Poker news | Aug 04, 2021
BetMGM Refuses to Pay $3.2m in Winnings to Michigan Woman – Lawsuit Filed
By RTR Dennis
Jacqueline Davis experienced an amazing online gambling run at Michigan's BetMGM Casino. The Detroit native turned a $50 deposit into almost $3.3 million worth of winnings.
BetMGM initially allowed Davis to withdraw $100,000. However, they refused to let her cash out the remaining $3.18 million. The MGM Resorts-owned online casino claims that Davis won through a glitch.
Gambling Online Around the Clock
In March 2021, Davis visited the local MGM Grand Detroit and placed a $50 deposit for the BetMGM website. Many Michigan casinos accept in-person deposits for their associated online casinos.
Davis proceeded to play Luck o' the Irish slot for almost a week straight. She initially started with a $4.50 bet but increased this amount more and more as the winnings poured in. As her run continued, Davis was betting $5,000 per spin—the highest wager available in the game.
Her profits reached $11 million at one point. The 36-year-old was gambling around the clock to capitalize on the opportunity. "Who sleeps when they're winning money," she rhetorically asked.
Davis Files Lawsuit Against MGM Resorts
Davis successfully requested and received a $100,000 withdrawal from BetMGM. The problems started, however, when she tried cashing out more money.
The online casino froze Davis' account and informed her that she wouldn't receive any more money. They claimed Luck o' the Irish had a glitch that allowed her to win again and again.
Jacqueline responded by hiring a lawyer, David S. Steingold, who then contacted MGM Resorts about getting the rest of the funds.
BetMGM countered by offering an unfavorable settlement. They would let her keep the $100k, but she'd need to sign a confidentiality agreement regarding the game's glitch.
Details of Davis' Lawsuit Emerge
Davis' lawsuit uses 57 pages to detail how BetMGM failed to live on to their own terms and conditions. The civil complaint goes on to accuse the online casino of fraud and breach of contract.
According to the documents, a BetMGM representative reached out and congratulated her on the win. However, another rep contacted her later about the glitch.
The casino then offered the previously described deal, whereby she could keep the $100k that she’d already cashed out. In exchange, Davis would need to sign a confidentiality agreement.
After the Detroit native rejected this offer, BetMGM added the proposed deal. Davis would keep the $100k and an additional $23,000 in cash or $75,000 in gaming credits—her choice. She rejected this proposal as well.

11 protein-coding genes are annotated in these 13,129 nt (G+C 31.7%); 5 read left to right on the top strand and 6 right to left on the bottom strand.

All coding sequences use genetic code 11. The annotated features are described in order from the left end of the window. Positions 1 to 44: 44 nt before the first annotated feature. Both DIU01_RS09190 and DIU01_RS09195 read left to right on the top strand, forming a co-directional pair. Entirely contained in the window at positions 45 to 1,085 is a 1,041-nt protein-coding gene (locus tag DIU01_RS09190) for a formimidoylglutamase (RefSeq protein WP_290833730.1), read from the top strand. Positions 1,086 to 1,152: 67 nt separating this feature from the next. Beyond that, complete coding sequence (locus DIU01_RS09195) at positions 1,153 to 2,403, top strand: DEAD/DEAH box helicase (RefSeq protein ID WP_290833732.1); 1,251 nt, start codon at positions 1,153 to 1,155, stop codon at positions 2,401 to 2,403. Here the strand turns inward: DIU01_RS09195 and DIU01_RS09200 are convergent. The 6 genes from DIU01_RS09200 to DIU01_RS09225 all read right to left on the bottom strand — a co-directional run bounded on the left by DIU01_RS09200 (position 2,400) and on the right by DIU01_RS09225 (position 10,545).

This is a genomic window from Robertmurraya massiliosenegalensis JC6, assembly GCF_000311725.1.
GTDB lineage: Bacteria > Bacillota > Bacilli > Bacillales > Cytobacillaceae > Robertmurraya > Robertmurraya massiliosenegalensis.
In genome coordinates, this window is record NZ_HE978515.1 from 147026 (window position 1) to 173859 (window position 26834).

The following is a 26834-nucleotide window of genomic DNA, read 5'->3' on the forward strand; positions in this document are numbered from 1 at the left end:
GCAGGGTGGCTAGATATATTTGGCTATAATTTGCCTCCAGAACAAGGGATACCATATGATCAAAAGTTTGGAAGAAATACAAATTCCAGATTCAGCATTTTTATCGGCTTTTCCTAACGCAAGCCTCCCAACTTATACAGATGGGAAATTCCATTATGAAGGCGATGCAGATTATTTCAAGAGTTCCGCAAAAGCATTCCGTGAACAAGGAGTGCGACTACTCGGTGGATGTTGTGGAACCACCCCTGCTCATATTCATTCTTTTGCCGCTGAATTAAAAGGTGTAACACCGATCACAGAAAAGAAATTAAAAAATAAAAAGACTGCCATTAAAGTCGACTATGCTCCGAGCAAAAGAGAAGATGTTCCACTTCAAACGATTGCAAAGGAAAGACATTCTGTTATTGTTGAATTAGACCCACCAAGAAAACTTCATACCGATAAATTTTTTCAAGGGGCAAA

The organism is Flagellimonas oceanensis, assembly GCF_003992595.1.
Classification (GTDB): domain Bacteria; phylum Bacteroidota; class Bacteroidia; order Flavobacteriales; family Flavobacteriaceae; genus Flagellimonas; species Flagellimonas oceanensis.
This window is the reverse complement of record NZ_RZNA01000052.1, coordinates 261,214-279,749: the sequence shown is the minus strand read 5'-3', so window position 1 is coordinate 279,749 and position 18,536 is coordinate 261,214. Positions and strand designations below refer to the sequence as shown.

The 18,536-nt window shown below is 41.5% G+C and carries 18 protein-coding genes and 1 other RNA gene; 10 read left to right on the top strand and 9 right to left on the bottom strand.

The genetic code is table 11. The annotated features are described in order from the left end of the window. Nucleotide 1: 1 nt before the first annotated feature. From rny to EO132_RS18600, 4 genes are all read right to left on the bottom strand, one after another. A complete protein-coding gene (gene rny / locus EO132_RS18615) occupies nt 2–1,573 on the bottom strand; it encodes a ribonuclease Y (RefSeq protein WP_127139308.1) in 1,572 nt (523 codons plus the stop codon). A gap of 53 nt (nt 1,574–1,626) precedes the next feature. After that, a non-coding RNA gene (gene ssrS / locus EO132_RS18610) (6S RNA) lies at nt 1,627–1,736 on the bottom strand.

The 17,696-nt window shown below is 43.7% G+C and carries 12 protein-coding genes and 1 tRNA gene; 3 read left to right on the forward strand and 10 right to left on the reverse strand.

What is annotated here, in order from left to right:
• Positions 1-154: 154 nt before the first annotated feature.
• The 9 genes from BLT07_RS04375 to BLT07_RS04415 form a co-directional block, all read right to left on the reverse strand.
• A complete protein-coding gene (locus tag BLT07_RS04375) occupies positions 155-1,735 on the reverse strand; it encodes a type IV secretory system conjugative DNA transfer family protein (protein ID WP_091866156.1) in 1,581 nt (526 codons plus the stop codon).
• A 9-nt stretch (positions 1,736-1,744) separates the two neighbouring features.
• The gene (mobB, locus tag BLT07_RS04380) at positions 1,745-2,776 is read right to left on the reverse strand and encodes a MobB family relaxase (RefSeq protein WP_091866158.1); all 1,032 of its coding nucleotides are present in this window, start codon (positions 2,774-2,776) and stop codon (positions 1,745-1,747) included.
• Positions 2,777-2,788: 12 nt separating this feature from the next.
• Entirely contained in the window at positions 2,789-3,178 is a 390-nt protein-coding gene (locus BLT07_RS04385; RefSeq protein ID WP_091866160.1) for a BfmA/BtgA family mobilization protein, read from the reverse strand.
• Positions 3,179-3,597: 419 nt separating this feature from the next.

Will Davis Win the Lawsuit?
All gambling jurisdictions have laws in place that protect casinos in the event of glitches. Players usually aren’t successful when they try to recoup jackpots that are the result of malfunctions.
Take the case of Katrina Bookman for example. Bookman thought that she’d won a $43 million jackpot while playing at Resorts World Casino (Queens, NYC).
However, New York gaming regulators discovered that Bookman’s win was the result of a malfunction. She was only offered a steak dinner for the dilemma. Bookman sued the casino for $43m, but her lawsuit didn’t go anywhere.
An 87-year-old grandma named Pauline McKee thought that she’d won a $41.8 million jackpot at Iowa’s Isle Casino.
She also sued for the jackpot and ended up losing in court. The judge cited how the Miss Kitty slot she played featured a disclaimer: “Malfunction voids all pays and plays.”
Jacqueline Davis is facing an uphill battle when looking at these cases. However, her situation is also different from the others.
First off, BetMGM actually paid her $100,000 already. Steingold will argue that this payment is an admission that BetMGM thought she legitimately won.
Second, the online casino must provide proof that Luck o’ the Irish did indeed malfunction. So far, no evidence of a glitch has been made public. The casino could be keeping such information under wraps, though.
In the end, Davis’ $100,000 in winnings could be on the line. If BetMGM indeed proves that the win was due to a malfunction, then she might have to repay the $100k.
The upside for Davis, though, is that she could get the additional $3.18 million that’s still sitting in her account.